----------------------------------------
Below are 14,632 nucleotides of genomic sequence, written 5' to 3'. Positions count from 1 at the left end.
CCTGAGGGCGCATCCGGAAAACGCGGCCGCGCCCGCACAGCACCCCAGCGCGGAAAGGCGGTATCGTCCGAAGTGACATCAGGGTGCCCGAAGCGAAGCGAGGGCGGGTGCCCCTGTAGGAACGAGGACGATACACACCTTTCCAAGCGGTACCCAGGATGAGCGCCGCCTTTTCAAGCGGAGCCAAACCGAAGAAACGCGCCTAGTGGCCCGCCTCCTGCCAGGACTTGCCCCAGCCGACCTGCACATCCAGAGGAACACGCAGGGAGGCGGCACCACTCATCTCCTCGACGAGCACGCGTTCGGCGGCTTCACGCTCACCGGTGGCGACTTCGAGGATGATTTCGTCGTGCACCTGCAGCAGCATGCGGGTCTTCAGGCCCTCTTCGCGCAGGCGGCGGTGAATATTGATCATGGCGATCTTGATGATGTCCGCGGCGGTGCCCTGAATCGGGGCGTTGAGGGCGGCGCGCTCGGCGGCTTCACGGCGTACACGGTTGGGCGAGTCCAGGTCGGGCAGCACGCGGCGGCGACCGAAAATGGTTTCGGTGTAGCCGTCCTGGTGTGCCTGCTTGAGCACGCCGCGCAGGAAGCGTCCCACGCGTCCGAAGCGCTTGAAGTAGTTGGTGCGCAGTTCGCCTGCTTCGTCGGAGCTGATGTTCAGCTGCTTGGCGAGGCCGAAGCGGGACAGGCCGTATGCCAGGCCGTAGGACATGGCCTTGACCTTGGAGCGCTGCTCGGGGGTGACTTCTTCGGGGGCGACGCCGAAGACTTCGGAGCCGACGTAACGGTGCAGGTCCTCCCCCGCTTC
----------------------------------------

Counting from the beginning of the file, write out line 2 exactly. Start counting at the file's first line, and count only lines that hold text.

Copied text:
CCTGAGGGCGCATCCGGAAAACGCGGCCGCGCCCGCACAGCACCCCAGCGCGGAAAGGCGGTATCGTCCGAAGTGACATCAGGGTGCCCGAAGCGAAGCGAGGGCGGGTGCCCCTGTAGGAACGAGGACGATACACACCTTTCCAAGCGGTACCCAGGATGAGCGCCGCCTTTTCAAGCGGAGCCAAACCGAAGAAACGCGCCTAGTGGCCCGCCTCCTGCCAGGACTTGCCCCAGCCGACCTGCACATCCAGAGGAACACGCAGGGAGGCGGCACCACTCATCTCCTCGACGAGCACGCGTTCGGCGGCTTCACGCTCACCGGTGGCGACTTCGAGGATGATTTCGTCGTGCACCTGCAGCAGCATGCGGGTCTTCAGGCCCTCTTCGCGCAGGCGGCGGTGAATATTGATCATGGCGATCTTGATGATGTCCGCGGCGGTGCCCTGAATCGGGGCGTTGAGGGCGGCGCGCTCGGCGGCTTCACGGCGTACACGGTTGGGCGAGTCCAGGTCGGGCAGCACGCGGCGGCGACCGAAAATGGTTTCGGTGTAGCCGTCCTGGTGTGCCTGCTTGAGCACGCCGCGCAGGAAGCGTCCCACGCGTCCGAAGCGCTTGAAGTAGTTGGTGCGCAGTTCGCCTGCTTCGTCGGAGCTGATGTTCAGCTGCTTGGCGAGGCCGAAGCGGGACAGGCCGTATGCCAGGCCGTAGGACATGGCCTTGACCTTGGAGCGCTGCTCGGGGGTGACTTCTTCGGGGGCGACGCCGAAGACTTCGGAGCCGACGTAACGGTGCAGGTCCTCCCCCGCTTC